The guides and tool kits are among the sort of information made available on flash drives to human resource professionals at HMEA’s Autism Resource Central summit last September in Worcester, Ms. Loring said. She is continuing to engage HR departments at area businesses, to pull together best practices for employers, to help businesses develop Employee Assistance Plans that reach beyond the health insurance basics of diagnosis of symptoms, and to encourage employers to think along the lines of EMC.

The Hopkinton company’s benefits include a behavioral health care plan, which helps pay for the Applied Behavior Analysis therapy that is used predominantly to treat autism, Ms. Tenney said.

“The earlier the treatment, the better the outcomes,” she said, for children who are seen regularly by case workers who can help both child and family with managing, developing and improving social behaviors and communication skills. “They seem to fare better long term,” she said.

ABA treatment consistently represents more than 60 percent of total behavior health claims annually at EMC, according to Ms. Tenney. In the last three years, EMC’s company-paid portion of all autism-related benefits was $4.02 million, of which $2.52 million was for ABA therapies, she said. The number of claimants at EMC has increased from 64 in 2013 to 98 in 2015. (Asked about the potential impact on this program by Dell’s purchase of EMC, Katryn McGaughey, a company spokeswoman, said EMC doesn’t comment on any aspect of the pending acquisition.)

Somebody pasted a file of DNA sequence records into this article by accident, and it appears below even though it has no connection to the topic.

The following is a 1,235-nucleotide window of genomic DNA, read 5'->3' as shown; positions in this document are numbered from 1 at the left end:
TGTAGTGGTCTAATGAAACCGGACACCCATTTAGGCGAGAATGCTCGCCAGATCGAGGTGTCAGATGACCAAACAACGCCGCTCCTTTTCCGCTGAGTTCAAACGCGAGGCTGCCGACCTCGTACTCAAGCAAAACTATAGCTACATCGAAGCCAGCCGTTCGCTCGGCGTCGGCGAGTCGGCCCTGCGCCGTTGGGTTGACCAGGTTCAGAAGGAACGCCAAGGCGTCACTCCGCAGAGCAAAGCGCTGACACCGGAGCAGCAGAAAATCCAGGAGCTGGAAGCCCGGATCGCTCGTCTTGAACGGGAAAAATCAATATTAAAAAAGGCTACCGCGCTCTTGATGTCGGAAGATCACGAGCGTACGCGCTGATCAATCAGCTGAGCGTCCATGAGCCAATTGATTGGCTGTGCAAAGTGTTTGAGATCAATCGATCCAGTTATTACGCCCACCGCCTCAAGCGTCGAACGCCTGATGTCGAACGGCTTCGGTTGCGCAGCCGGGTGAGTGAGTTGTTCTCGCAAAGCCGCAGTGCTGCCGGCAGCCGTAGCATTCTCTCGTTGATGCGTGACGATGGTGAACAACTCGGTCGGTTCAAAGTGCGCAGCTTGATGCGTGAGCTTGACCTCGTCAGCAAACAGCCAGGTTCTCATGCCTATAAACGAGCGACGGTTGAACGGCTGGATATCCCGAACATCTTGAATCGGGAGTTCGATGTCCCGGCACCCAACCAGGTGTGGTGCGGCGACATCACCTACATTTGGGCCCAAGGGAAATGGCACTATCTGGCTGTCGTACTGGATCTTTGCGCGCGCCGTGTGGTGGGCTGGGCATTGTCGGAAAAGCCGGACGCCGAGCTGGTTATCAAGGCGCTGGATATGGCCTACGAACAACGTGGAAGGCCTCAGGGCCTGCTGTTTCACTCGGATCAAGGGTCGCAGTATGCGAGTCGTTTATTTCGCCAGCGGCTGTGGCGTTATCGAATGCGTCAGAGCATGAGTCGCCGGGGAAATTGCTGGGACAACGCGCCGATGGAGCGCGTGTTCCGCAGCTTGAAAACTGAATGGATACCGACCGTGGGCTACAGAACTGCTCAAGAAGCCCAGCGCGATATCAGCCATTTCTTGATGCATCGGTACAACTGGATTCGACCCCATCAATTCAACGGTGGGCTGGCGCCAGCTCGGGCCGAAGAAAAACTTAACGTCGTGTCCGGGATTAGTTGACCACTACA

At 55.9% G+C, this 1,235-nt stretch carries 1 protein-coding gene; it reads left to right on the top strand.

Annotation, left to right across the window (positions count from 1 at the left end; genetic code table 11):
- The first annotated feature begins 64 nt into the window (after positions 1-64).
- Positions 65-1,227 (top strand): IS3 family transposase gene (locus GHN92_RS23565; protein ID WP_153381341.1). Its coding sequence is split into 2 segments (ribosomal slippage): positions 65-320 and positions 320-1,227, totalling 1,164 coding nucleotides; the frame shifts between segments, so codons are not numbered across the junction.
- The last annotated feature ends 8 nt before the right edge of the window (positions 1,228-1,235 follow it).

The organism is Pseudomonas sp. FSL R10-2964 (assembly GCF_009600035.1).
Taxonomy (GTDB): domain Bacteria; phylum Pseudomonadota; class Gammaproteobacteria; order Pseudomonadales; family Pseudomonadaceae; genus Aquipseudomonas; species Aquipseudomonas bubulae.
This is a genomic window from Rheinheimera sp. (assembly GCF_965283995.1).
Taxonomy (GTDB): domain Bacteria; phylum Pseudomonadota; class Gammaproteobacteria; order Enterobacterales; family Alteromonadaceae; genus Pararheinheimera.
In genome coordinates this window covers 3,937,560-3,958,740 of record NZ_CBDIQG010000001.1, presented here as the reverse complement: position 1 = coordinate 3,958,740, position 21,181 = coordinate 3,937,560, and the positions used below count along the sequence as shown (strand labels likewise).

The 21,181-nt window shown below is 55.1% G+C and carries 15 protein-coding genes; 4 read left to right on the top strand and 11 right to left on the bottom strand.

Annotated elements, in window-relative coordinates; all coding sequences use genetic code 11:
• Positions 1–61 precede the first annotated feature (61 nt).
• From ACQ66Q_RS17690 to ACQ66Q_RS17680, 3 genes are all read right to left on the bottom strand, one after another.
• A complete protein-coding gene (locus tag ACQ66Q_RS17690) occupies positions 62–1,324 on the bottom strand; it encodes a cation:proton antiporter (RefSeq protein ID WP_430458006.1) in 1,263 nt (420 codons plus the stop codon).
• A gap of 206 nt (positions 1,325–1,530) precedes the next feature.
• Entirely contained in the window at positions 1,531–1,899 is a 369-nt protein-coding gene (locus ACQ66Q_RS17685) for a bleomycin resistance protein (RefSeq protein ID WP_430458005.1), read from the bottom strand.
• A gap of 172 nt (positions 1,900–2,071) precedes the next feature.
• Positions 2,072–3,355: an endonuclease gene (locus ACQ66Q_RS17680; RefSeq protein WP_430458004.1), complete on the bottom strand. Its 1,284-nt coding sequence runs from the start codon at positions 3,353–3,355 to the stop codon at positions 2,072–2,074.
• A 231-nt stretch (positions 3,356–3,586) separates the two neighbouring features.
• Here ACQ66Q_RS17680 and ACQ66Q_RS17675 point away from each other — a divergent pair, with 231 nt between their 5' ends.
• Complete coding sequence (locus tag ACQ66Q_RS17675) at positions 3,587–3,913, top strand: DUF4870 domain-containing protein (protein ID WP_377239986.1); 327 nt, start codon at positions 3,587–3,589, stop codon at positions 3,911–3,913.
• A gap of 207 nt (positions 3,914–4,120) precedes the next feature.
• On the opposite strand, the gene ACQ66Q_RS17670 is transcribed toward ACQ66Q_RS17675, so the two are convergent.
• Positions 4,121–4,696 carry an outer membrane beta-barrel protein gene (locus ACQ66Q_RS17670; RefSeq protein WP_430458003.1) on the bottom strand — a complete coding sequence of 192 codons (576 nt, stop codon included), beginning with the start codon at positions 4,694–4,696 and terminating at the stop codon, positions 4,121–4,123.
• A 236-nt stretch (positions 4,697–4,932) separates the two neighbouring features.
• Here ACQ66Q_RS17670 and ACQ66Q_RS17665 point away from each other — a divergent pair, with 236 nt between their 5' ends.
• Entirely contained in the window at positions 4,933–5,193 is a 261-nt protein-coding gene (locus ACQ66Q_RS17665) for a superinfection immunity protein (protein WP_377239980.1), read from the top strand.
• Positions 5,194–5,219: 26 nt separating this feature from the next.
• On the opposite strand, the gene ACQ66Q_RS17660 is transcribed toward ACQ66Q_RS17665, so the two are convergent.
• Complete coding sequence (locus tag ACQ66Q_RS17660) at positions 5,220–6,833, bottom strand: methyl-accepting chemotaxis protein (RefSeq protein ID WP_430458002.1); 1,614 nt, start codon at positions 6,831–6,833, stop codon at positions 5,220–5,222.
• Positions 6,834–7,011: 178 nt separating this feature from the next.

EMC is also connected to a support group through the MetroWest Autism Alliance (autismalliance.org), Ms. Tenney said, and it conducts global awareness campaigns through “Light It Up Blue.” The company’s MyEdGPS provides online roadmapping for employees with special-needs children to keep track of services, schools and Individual Education Plans. And EMC provides on-site counselors to help employees with ASD in private during the day, and clinicians are on site as well.

“We not only want to help with those employees,” she said, “but also aim at raising autism awareness around the world.”

For Ms. Loring, finding a job with HMEA in 1998 gave her the flexibility she needed to “beat the bus” when her son got home from school. When the phone rang and she had to go to his side, she was told, ” ‘Go ahead. Take care of it.’ That was OK with them,” she said.

“I work for a great company,” Ms. Loring said. “I do stuff I love.”

___

Information from: Telegram & Gazette (Worcester, Mass.), https://www.telegram.com